- Open Access
Establishment of urinary exosome-like vesicles isolation protocol for FHHNC patients and evaluation of different exosomal RNA extraction methods
© The Author(s) 2018
- Received: 2 August 2018
- Accepted: 1 October 2018
- Published: 11 October 2018
Molecular and cellular pathophysiological events occurring in the majority of rare kidney diseases remain to be elucidated. Familial hypomagnesemia with hypercalciuria and nephrocalcinosis (FHHNC) is a rare autosomal recessive disorder caused by mutations in either CLDN16 or CLDN19 genes. This disease is characterized by massive urinary wasting of magnesium and calcium, osmosis deregulation and polyuria. Patients with p.G20D homozygous mutation in CLDN19 gene exhibit different progression to kidney failure suggesting that beyond the pathogenic mutation itself, other molecular events are favoring disease progression. Due to the fact that biopsy is not clinically indicated in these patients, urinary exosome-like vesicles (uEVs) can be envisioned as a valuable non-invasive source of information of events occurring in the kidney. Exosome research has increased notably to identify novel disease biomarkers but there is no consensus standardized protocols for uEVs isolation in patients with polyuria. For this reason, this work was aimed to evaluate and refine different uEVs isolation methods based on differential centrifugation, the gold standard method.
Characterization by NTA, cryo-TEM and immunoblotting techniques identified the most appropriate protocol to obtain the highest yield and purest uEVs enriched fraction possible from urine control samples and FHHNC patients. Moreover, we tested five different RNA extraction methods and evaluated the miRNA expression pattern by qRT-PCR.
In summary, we have standardized the conditions to proceed with the identification of differentially expressed miRNAs in uEVs of FHHNC patients, or other renal diseases characterized by polyuria.
- Urinary exosome-like vesicles
- Exosome isolation
- Exosomal miRNA
Rare kidney diseases include at least 150 different inherited disorders that can affect all the segments in the nephron impairing homoeostatic processes . The high number of rare kidney diseases, their low prevalence and, in many cases, their highly phenotypic variability leads to a poor knowledge of the natural history and mechanisms underlying disease progression.
Familial hypomagnesemia with hypercalciuria and nephrocalcinosis (FHHNC) is a rare autosomal-recessive disorder caused by mutations in either CLDN16 or CLDN19 genes [2–4]. The loss-of-function of one of those genes leads to massive urinary wasting of magnesium and calcium causing osmosis deregulation and polyuria. Although two-thirds of the affected patients in Spain are presenting a specific founder mutation (c.59G>A; p.G20D) in CLDN19 gene, there are important individual differences on the progression to end-stage renal disease (ESRD) [5–10]. This suggests the existence of other non-identified molecular events that contribute to the physiopathology of the disease, promoting ESRD progression. Because kidney biopsy samples, which could allow the study of those intra-renal processes, are not clinically indicated in most patients with FHHNC, blood and urine are the only available samples for the discovery of surrogated markers that might indicate disease progression in those patients.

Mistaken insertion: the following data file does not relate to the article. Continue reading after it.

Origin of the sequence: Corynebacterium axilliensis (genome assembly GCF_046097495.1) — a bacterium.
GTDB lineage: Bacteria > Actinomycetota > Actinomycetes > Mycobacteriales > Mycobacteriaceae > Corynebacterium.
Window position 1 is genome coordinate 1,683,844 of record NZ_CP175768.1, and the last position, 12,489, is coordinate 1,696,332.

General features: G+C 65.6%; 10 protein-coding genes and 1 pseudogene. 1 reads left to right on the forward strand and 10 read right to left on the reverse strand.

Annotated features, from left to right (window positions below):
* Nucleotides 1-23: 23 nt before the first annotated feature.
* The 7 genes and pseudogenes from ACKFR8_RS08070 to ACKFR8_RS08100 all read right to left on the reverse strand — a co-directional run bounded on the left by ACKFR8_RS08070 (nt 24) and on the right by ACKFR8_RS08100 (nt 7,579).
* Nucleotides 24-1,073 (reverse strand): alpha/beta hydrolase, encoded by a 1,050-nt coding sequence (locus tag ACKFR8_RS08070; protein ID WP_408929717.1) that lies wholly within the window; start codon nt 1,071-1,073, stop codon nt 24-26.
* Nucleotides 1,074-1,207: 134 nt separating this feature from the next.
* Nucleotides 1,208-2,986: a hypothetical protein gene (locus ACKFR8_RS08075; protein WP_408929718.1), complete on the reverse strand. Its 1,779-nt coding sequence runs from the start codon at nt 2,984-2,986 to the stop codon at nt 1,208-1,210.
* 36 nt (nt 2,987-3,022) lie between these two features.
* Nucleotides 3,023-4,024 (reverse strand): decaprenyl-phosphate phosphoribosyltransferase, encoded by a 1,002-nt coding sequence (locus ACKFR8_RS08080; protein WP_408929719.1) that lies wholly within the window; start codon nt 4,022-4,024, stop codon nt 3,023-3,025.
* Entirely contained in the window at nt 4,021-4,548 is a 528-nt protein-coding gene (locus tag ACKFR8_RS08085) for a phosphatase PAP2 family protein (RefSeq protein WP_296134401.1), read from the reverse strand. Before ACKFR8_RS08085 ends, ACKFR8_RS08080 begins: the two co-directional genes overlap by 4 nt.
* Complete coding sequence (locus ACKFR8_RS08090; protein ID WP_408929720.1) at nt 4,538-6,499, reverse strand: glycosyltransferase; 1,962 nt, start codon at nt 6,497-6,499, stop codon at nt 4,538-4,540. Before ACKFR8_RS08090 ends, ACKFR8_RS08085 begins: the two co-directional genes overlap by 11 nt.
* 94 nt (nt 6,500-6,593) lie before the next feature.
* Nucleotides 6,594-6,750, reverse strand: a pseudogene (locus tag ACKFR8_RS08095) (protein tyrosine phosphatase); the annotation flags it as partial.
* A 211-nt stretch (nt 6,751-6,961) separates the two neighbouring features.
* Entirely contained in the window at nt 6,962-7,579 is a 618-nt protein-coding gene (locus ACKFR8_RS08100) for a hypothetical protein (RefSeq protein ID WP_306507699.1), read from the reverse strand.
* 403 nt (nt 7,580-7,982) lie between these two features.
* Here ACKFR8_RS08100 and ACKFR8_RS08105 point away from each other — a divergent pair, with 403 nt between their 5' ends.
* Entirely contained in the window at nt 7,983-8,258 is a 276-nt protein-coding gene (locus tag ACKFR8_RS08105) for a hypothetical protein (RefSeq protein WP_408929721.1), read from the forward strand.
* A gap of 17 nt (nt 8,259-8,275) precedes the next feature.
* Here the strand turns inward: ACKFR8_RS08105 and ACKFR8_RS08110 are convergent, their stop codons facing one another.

Exosomes are small (30–150 nm) membrane vesicles of endocytic origin contained into multivesicular bodies and released constitutively through fusion with the plasma membrane [11–13]. Exosomes can act as cell-to-cell communication mediators that trigger intracellular signaling pathways [14–18] and have been pointed out as a promising source of biomarkers, since their cargo (protein, DNA, mRNA and non-coding RNA) represents their cellular origin content [18–21]. The biogenesis and excretion of nanovesicles take place in every segment of the renal nephron , thereby, analysis of urinary vesicles should provide information about the pathophysiological state of the entire renal tubule and might be considered a reliable non-invasive source of cellular events information [12, 22]. It is important to remark that due to the absence of exosome specific markers that lead to an uncertain origin of the isolated vesicles (released from multivesicular bodies or other intracellular compartments), urinary exosome-like vesicles (uEVs) are considered as the enriched fraction of nanovesicles having similar size and morphology.
Diverse studies have shown that nanovesicles can be recovered from urine by ultracentrifugation, ultrafiltration or by other techniques [12, 23, 24]; however, these studies focused predominantly on patients with normal urine output. There is no information about the efficiency of those methods in isolating nanovesicles from patients with urinary ionic deregulation and massive urine wasting. In diseases coursing with severe polyuria, such as FHHNC, urinary exosome-enrichment may be lower than in a control sample. Therefore, we decided that differential centrifugation, which allows an unlimited urine volume input, might be the best method to obtain sufficient exosome yields for subsequent analysis. So far, diverse differential centrifugation protocols for urinary exosome isolation have been described in the literature, including: (a) DTT treatment step to release entrapped exosomes from the polymeric Tamm–Horsfall protein (THP) networks, the most abundant protein in urine [25–30]; (b) large extracellular vesicles removal through a 0.22 µm filter to restrict the co-precipitation of larger extracellular vesicles presents in urine ; (c) exosome-enriched fraction precipitation speed ranging 100,000–200,000×g [26, 28, 29, 31].
To the best of our knowledge, there is no consensus protocol to isolate uEVs of patients with polyuria. Therefore, in the present study we propose an optimized differential centrifugation method for uEVs isolation that would be useful for further identification of markers linked to disease outcome in patients with FHHNC .